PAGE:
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b. 1969, India

NS Harsha Biography

NS Harsha is celebrated for his paintings, site-specific installations and sculptures that navigate the tensions between the local and global, the traditional and contemporary, and the individual and collective. Drawing on a diversity of traditions including comic books and Indian miniature painting, as well as art history and pop culture, his works are recognised for their attention to detail, use of flat spaces and fine brushwork. Working through a local context, Harsha addresses shared contemporary challenges that arise from global modernisation.

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Through his combination of discordant imagery and current events, Harsha questions the binaries of 'local' and 'global', and 'traditional' and 'contemporary'. For example, the two works Mooing Here and Now and Only Way is through Milking Way (both 2014) were both inspired by the artist's visits to dairy farms near his hometown of Mysore, India, and in Germany, where he observed the local farming industries' ready adaptation of modern technology. In Mooing Here, rows of figures against a blue-grey backdrop utilise technology in various ways to milk the cows, while the figures in Only Way milk solely by hand. The surprising appearance of elephants in both paintings further references a local incident in which two wild elephants killed a man and several cows in Mysore in 2011. In another painting titled Showstoppers at Cosmic Data Processing Centre (2015), rows of sari-clad women investigate the sky using telescopes. The repetitive arrangement is intermittently interrupted by other women milking cows. Like Mooing Here and Only Way, this incongruous pictorial cohabitation was also inspired by actual news; at the time, NASA had begun to employ rural workers in India to assist with data-collecting. According to the artist, such events are not merely locally specific but 'reveal today's global human condition.'

This attention to the local and global also translates into an inquiry into the individual and collective. In the installation Sky Gazers (2010), created for that year's Liverpool Biennial, a crowd of painted figures on the floor gazed up towards a mirror on the ceiling. When the audience entered the installation and looked up, they found that their reflection became a part of the faces below. On the other hand, Come Give Us a Speech (2008), a large, six-panel painting produced for the National Museum Cardiff, depicts hundreds of figures seated in an orderly manner. Directly facing the viewer, the many figures are represented with references to popular culture (Batman and Superman) and to Western art history (Duchamp holding his 'fountain'), highlighting their individuality.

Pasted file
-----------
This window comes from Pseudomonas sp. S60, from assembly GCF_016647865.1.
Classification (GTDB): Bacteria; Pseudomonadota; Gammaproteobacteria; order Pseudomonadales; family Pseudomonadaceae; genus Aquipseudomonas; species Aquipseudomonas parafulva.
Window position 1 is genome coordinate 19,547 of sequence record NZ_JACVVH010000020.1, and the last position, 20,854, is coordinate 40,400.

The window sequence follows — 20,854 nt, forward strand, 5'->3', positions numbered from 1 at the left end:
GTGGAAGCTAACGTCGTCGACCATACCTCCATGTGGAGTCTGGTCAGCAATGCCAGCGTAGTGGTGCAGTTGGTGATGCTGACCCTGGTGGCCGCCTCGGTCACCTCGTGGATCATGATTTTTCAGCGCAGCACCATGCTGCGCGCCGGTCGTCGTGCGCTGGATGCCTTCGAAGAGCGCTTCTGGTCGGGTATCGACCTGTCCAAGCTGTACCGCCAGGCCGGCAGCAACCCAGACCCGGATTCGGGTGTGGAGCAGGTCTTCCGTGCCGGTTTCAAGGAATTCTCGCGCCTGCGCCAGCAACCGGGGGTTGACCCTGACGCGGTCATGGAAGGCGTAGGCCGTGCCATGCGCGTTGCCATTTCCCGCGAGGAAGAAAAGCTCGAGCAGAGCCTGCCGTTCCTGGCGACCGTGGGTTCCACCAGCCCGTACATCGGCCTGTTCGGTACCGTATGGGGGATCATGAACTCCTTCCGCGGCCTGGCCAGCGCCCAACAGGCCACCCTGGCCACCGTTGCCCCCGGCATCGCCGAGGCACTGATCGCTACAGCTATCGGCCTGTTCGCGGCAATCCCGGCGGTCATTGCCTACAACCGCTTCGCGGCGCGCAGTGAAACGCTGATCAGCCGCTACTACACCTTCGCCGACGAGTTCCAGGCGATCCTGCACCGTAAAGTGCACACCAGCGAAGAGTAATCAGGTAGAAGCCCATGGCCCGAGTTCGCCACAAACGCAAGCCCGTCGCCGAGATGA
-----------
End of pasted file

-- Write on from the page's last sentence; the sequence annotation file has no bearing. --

In 2018, Harsha united his longstanding interests in the cosmos and consumerism in Reclaiming the inner space, a large-scale installation created for the 21st Biennale of Sydney. Spanning an entire wall of the exhibition space, the installation consisted of more than 4,000 components, including unfolded cardboard packaging overtop several mirrors. To denote the stars, Harsha splattered black paint over the cardboard, while around 900 hand-carved wooden elephants were buried between the layers of the cardboard and mirror. The work owes its conception in part to the rise of supermarkets in Mysore. In an interview with Ocula Magazine in 2018, Harsha referred to his enthralment with the supermarkets and their influx of new brands and boxes presented, a phenomenon he referred to as generating 'retinal competition'. Harsha stated he was particularly absorbed by the parallel between the dark spaces inside packaging cartons and the cosmos—the vast universe is surprisingly near us. As he says, 'we assume dark cosmos to be far away when it is just around us, in different shapes and sizes.' When the elephants rise out of this rupture in the gallery wall, their presence not only alludes to their significance in Indian culture but also to their association with the natural world, which bears the brunt of human interventions.

Harsha completed his studies in painting at Chamarajendra Academy of Visual Arts (CAVA), Mysore, and University of Baroda Faculty of Fine Arts in 1992 and 1995, respectively. One of his teachers was Nilima Sheikh, a Baroda-based artist renowned for her evocative paintings reminiscent of Indian miniature tradition. Harsha has exhibited widely, notably at Victoria Miro Gallery, London (2015); Iniva, London (2009); and Maison Hermes, Tokyo and Osaka (2008). Selected international art exhibitions include the Biennale of Sydney (2018); Moscow Biennale of Contemporary Art (2013); Yokohama Triennale (2011); the Bienal de São Paulo (2010); Liverpool Biennial (2010); Singapore Biennale (2006); and the Asia Pacific Triennial of Contemporary Art (1999). In 2017 Harsha presented Charming Journey at Mori Art Museum, Tokyo—his first mid-career retrospective, which exhibited more than 70 major works since 1995. In addition to the prestigious Artes Mundi Prize (2008), Harsha also received the DAAD residency award in 2012. The artist currently lives and works in Mysore, India.

Sherry Paik | Ocula | 2018

NS Harsha Featured Artworks

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Untitled by NS Harsha contemporary artwork
NS HarshaUntitled, 2019Wood, found paper packaging, steel hooks, acrylic paint and acrylic mirror